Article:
There are many plans on the table right now, both to increase spending and to cut it. The president released his deficit reduction plan, in part, to explain how to pay for his job creation bill, which includes $50 billion for transportation infrastructure and $10 to capitalize a national infrastructure bank.

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Obama Includes Infra Bank in His Jobs Push; Mica Rejects It Out of Hand

Last night, President Obama addressed a joint session of Congress to present his new jobs plan, a bill he’s calling the American Jobs Act. He relied on the well-worn appeal to people’s patriotic competitiveness by pointing out that China is improving its infrastructure while the U.S. is sitting idly by. Without mentioning the dollar figure (psst… it’s $50 billion) he said he’d get construction workers back on the job rebuilding transportation infrastructure and schools:

And to make sure the money is properly spent, we’re building on reforms we’ve already put in place. No more earmarks. No more boondoggles. No more Bridges to Nowhere. We’re cutting the red tape that prevents some of these projects from getting started as quickly as possible. And we’ll set up an independent fund to attract private dollars and issue loans based on two criteria: how badly a construction project is needed and how much good it will do for the economy.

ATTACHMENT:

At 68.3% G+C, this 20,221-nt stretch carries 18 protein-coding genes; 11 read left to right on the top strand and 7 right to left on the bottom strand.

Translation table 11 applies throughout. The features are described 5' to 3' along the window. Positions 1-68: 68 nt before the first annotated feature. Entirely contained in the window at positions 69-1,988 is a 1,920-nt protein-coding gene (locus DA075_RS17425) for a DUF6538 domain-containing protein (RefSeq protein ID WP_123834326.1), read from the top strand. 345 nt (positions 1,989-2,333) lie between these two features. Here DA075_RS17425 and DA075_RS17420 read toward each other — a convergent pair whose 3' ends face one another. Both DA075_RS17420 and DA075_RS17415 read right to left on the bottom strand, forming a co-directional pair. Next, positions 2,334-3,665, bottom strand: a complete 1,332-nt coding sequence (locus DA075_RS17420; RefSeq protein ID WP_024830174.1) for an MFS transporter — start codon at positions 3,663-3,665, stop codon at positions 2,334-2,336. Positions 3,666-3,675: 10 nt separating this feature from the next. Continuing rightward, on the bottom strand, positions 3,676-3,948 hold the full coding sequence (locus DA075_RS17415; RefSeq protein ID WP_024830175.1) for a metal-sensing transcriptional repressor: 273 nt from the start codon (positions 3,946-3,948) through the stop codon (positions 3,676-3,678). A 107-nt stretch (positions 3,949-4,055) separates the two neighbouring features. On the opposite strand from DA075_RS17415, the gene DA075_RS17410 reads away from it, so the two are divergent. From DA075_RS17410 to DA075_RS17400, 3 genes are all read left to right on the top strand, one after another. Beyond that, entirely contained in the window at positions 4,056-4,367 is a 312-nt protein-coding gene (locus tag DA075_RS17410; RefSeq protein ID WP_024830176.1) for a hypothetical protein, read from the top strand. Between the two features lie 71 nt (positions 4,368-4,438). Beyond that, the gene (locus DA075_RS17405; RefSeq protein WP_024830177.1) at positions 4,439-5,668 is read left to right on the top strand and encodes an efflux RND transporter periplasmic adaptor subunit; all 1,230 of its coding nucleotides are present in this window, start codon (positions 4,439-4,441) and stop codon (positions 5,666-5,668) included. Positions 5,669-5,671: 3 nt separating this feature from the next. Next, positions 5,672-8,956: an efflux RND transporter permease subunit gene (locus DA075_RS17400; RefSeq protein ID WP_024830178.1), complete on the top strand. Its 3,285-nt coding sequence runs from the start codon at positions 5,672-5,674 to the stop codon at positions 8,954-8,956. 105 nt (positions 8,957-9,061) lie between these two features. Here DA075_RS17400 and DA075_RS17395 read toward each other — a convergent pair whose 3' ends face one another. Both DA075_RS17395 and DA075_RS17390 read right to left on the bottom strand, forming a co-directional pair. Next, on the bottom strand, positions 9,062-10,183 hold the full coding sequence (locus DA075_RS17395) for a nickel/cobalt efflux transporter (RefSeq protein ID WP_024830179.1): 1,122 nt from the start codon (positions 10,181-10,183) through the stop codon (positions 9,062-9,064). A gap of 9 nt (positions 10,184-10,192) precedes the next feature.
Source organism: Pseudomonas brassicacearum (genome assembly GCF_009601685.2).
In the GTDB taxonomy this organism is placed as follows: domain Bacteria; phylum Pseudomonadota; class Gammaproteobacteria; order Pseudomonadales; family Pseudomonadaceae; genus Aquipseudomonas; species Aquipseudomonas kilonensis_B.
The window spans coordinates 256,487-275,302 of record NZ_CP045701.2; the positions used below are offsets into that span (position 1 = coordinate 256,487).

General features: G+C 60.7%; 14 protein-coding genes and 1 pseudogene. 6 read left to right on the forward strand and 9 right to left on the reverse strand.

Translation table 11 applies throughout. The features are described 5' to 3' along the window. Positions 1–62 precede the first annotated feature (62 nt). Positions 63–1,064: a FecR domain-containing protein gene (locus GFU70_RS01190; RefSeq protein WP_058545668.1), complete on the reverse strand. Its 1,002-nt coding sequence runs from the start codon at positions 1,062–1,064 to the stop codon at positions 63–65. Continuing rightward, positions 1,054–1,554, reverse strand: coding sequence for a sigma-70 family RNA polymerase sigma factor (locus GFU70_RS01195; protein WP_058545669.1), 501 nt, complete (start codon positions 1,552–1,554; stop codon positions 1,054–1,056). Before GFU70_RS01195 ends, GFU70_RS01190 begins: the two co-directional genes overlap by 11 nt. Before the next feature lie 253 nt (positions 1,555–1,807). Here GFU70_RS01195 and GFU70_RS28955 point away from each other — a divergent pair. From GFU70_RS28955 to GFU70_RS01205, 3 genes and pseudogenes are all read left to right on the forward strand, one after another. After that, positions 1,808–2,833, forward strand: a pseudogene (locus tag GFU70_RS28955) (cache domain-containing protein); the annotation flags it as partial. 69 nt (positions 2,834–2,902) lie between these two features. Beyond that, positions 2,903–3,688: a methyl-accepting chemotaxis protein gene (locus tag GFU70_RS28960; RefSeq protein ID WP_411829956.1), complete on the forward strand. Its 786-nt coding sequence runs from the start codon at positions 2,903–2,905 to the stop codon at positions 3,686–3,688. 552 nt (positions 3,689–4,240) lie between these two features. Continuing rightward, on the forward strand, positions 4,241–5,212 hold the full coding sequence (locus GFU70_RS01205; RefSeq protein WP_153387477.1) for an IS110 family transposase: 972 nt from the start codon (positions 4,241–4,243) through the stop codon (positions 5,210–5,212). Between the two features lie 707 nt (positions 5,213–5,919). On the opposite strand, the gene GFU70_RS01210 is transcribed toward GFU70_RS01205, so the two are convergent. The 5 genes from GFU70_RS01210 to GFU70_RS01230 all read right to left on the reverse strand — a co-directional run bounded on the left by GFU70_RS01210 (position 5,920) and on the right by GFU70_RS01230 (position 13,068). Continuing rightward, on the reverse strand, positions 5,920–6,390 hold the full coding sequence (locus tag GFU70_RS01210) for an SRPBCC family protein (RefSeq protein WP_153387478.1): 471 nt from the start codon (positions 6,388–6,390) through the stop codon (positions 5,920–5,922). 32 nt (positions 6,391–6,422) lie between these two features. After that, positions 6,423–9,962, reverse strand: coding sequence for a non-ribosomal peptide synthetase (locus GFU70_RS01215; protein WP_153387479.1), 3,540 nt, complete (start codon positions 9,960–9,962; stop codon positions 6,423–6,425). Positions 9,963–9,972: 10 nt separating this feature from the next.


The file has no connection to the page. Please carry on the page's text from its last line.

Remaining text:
And without ever saying the words “infrastructure bank,” he made his push for one:

This idea came from a bill written by a Texas Republican [Kay Bailey Hutchison] and a Massachusetts Democrat [John Kerry]. The idea for a big boost in construction is supported by America’s largest business organization and America’s largest labor organization. It’s the kind of proposal that’s been supported in the past by Democrats and Republicans alike. You should pass it right away.

He would capitalize the bank with an initial $10 billion, just as Sens. Kerry and Hutchison had proposed. Obama’s own earlier proposal called for a $30 billion investment.

Obama’s written plan also pledges investments in TIGER and TIFIA – good news, since the 2012 transportation budget passed by a House subcommittee yesterday zeroed out TIGER entirely. It also builds on his instruction to agency heads to identify projects that deserve federal help – if not funds – for streamlining the process.

Transportation reform advocates praised the bill, with James Corless of Transportation for America calling it “both ambitious and pragmatic.”

House Transportation Committee ranking Democrat Nick Rahall sat next to Chair John Mica during the speech, and afterward, Rahall said, “We may have walked out of the chamber with different views on the President’s proposals, but I remain committed to working together in a bipartisan fashion.”

We’ll see if they can find anything they both agree to work on. The statement Mica issued after the speech was a quick repudiation of everything the president had asked for:

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Behind President Obama’s Call For More Infrastructure Projects